Have You Reflected on Your Feedback Lately?

How do you respond to your students, and how do you connect what you say to what your students need? This is what Tana Ebaugh and I were exploring on Saturday during our workshop for Daegu-Gyeongbuk KOTESOL. The title is, What Teachers Say: What Students Hear: What We Can Change (click title for the abstract).

Having done this workshop last May at the National KOTESOL Conference, and having responded to the feedback we received from those participants, we were able to fine tune our workshop to create an even richer experience. And from this new experience our participants helped us learn how to make it even better the next time around.

Sticks and stones may break my bones, but words will never hurt me...or could they?

During this workshop, we asked the participants — all EFL teachers — to take on the role of students in an English class working on a gap-fill activity. We gave each participant a unique role card. If they had a green card, they were a high level student; yellow was intermediate; and red was low level. Along with their designated ability was a personal back story. For example, with 5 minutes left for the activity, the intermediate student was 65% done but couldn’t stop thinking about his sick mom at home; the high level student was 100% finished and eager to get out of class; and the low level student was barely done but didn’t care about finishing because she never does well in English class anyway.

Workshop participants take on the role of EFL students. Can you spot the student who feels bored and the one who perhaps feels frustrated?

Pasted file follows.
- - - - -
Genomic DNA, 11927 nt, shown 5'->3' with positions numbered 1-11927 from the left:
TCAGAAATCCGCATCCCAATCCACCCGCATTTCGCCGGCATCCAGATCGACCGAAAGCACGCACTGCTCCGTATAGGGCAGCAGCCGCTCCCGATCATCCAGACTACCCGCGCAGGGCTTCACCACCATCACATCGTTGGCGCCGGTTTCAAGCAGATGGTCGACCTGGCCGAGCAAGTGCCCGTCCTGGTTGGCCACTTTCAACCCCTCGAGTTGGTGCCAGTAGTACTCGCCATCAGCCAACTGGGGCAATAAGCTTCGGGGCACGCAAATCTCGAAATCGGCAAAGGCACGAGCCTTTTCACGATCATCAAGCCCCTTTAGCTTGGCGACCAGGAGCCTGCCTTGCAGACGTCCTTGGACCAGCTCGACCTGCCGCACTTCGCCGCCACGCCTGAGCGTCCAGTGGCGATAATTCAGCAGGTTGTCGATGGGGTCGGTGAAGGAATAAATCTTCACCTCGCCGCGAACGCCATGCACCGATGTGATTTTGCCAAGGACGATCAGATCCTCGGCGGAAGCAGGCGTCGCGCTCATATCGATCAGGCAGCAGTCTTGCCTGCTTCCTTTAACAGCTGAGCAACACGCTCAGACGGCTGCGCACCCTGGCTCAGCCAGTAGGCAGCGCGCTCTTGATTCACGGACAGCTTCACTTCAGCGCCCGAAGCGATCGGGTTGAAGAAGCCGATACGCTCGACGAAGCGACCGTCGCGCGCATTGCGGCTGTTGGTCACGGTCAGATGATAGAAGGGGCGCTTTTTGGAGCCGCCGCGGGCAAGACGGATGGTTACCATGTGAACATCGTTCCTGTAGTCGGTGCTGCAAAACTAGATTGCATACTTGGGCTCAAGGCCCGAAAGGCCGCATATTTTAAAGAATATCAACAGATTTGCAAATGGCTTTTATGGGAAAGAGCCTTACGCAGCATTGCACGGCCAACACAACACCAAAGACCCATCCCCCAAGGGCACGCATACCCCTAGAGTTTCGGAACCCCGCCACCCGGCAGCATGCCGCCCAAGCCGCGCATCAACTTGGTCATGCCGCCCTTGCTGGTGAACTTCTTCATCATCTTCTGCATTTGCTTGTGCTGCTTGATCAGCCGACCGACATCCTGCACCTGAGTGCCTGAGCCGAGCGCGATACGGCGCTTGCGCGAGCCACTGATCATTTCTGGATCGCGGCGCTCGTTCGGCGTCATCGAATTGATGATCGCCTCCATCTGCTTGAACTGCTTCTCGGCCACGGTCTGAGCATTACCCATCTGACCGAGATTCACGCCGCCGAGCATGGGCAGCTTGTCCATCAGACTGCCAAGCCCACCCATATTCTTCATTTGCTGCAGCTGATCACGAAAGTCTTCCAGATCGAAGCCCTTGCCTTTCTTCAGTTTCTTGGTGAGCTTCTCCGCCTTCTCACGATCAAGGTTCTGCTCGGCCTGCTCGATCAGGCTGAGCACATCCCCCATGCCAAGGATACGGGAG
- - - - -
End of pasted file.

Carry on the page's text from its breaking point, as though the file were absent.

Once they got into their roles, Tana took on the role of the teacher and began the task of monitoring her students. As she walked around, she would comment on students by saying things such as,

“Try harder.”

“Good job! That’s excellent!”

“Come on. You can do better than that.”

Just as a side note, these are expressions we took from a teacher’s manual created by a provincial education department. It is meant to be used as a teaching aid by Korean English teachers.

The participants were supposed to note how they felt when Tana commented on their work, and also how they felt when they heard a comment she made to fellow students.

Tana comments on student performance

What we discovered was that students had a wide range of emotional reactions to what they heard, and for the most part, the feelings were not positive. The feelings the participants often reported back were “frustrated”, “bored”, “nervous”, and “jealous”.